Monday, June 28, 2010


World's smallest printed book:  A copy of Teeny Ted from Turnip Town - by Michael Douglas Chaplain, International Standard Book Number ISBN-978-1- 894897-17-4 (0.07mm x 0.10mm - entirely 1/6th the size of a housefly) - You can purchase one of the only 100 copies for about $20,000 USD

Most popular day to be married in the United States:  Saturday  (June is the most popular month)

During ten months in 1918 to 1919, a strain of influenza killed about 20 million people worldwide, which was about 1 in 5 people - in the United States, 1 in 3 people were infected and died

One person in two billion will live to be 116 or older

70% of the earth's surface is covered by water - 1 billion people worldwide depend on the oceans for their main source of protein

In Cleveland, Ohio, it's illegal to catch mice without a hunting license

It was the accepted practice in Babylon 4,000 years ago that for a month after the wedding, the bride's father would supply his son-in-law with all the mead he could drink. Mead is a honey beer, and because their calendar was lunar based, this period was called the "honeymonth" or what we know today as the "honeymoon"

Hand tools found in northern Kenya in 1969 date back 2.6 million years

Vermont was the first US state to outlaw slavery in its constitution

In Puritan Boston in 1634, a carpenter named Edward Palmer built the first wooden stocks for public punishment - he then submitted the bill for 1 pound, 13 shillings, and 7 pence to the town officials.  The officials were outraged by what they considered an extortionist amount and fined Palmer 5 pounds and 1 hour locked in the public stocks he had built, making Palmer the first to be punished in the contraption he had made

Percent of all executions worldwide that take place in the United States, China, Saudi Arabia and Iran:  94%

Number of Americans currently diagnosed with asthma:  over 15 million, which is an 75% increase since 1980

Number of children worldwide who will die today from causes directly related to poverty and hunger:  34,000 ("Child" is defined as a person 5 years of age or younger by the World Health Organization)

The Egyptians were the first to envision adding a day to the calendar once every four years to keep pace with the solar year - it was the Romans who adopted the idea and designated February 29 as the Leap Day

Most scientists agree that there are about 1 million species of animal on Earth - about 10,000 new species are discovered each year  (In 2006, 30 unique species of fish, 2 species of tree frogs, 3 species of tree, and 16 ginger species were discovered in the Heart of Borneo, a rainforest about the size of Kansas)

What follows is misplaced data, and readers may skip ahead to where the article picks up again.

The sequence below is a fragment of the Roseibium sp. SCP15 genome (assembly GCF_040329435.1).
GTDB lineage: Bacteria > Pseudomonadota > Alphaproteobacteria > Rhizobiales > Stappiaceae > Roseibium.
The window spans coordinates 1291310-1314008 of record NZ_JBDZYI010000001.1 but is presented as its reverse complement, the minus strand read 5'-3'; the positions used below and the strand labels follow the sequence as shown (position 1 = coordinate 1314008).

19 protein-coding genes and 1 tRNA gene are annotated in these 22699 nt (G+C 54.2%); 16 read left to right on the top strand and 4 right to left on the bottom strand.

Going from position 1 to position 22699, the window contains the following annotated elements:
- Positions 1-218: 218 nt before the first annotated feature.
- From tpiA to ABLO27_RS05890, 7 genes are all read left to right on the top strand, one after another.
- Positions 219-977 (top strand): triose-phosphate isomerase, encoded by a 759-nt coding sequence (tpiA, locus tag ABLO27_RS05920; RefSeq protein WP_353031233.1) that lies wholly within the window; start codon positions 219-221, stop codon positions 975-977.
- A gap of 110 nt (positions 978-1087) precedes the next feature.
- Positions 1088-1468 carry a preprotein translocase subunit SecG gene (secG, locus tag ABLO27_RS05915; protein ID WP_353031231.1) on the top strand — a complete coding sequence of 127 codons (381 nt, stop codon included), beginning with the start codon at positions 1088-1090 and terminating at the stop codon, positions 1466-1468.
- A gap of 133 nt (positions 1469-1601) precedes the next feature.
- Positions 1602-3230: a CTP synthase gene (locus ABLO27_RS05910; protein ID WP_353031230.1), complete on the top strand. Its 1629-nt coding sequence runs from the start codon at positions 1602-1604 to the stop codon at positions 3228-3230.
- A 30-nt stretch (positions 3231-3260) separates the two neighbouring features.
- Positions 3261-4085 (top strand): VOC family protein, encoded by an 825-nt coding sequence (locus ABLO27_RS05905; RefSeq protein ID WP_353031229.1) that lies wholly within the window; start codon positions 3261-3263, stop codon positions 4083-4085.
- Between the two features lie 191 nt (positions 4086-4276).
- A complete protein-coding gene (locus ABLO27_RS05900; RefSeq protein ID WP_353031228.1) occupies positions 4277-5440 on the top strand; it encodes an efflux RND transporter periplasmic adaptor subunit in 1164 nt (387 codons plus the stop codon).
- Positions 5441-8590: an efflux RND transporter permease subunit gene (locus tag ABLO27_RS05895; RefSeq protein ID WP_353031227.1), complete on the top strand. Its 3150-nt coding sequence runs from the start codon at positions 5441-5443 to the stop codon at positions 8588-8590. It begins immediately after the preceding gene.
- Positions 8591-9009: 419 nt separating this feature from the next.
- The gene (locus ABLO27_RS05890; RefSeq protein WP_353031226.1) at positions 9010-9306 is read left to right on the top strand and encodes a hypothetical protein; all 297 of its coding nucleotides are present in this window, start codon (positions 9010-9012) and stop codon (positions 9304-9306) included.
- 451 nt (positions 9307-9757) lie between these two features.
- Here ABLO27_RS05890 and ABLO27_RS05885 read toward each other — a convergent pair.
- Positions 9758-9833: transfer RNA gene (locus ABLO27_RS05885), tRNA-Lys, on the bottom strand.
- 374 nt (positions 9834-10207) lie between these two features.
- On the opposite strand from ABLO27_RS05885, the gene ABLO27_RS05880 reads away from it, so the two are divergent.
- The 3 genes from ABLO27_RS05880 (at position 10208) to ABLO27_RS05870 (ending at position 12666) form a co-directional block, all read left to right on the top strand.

Percent of Americans who wear corrective lenses:  61%

The average lightning flash would power a 100 watt bulb for 3 months

On average, there is one lightning casualty for every 86,000 flashes in the United States each year - and each year there are about 20 million flashes

If you want to stay dry, it's better to walk than to run in the rain - on a 100 foot course a person soaks up more than twice the rain by running instead of walking

A single strand of DNA, containing every bit of information about you, contains 3 billion base pairs - these pairs can be A, T, C, or G.  It takes 2 bits to represent four options, so your full DNA sequence would occupy 6 billion bits on a computer, or 800 megabytes, which is just enough to fit on a single, standard compact disc

Dream interpretations have been documented on clay tablets that date back to 4000 BCE

Fastest swimming mammal:  Orca (Killer Whale) at 34 miles per hour

State with the highest cost, on average, per driver for car insurance in the United States:  New Jersey

Percent of George Washington's salary as President of the United States spent on liquor:  7%

Percent of US population identified as Native or Indigenous:  Less than 1%  (Percent of this population that resides on reservations:  50%)

In the United States, over 300 languages are spoken

An apple, onion and potato all taste the same if you eat them with your nose plugged (the taste you would experience is sweet)

The United States and Canada together are the world's largest producers of paper and paper products

Men's sperm count has decreased each year since 1959 in the United States

The US Postal Service handles 40% of all mail in the world

In the United States, over 30,000 people experience serious injury from exercise equipment misuse each year

The names of all the continents end with the same letter they start with: Antarctica, Africa, Asia, Europe, Australia, North and South America 

February 1865 and February 1999 are the only two months in recorded history to not have a full moon

1 out of 3 Americans are at least 20% above the recommended weight for their height, sex and age

The average human brain has 100 billion nerve cells

Contact lenses were first invented in 1887 by Swiss scientist A. E. Fick, though the production and use of the corrective lenses did not take place in most parts of the world for another 80 years

About half of the world's 20 largest oil-producers, which together account for 85% of world production, have already hit peak production and are now declining in the amount of oil they produce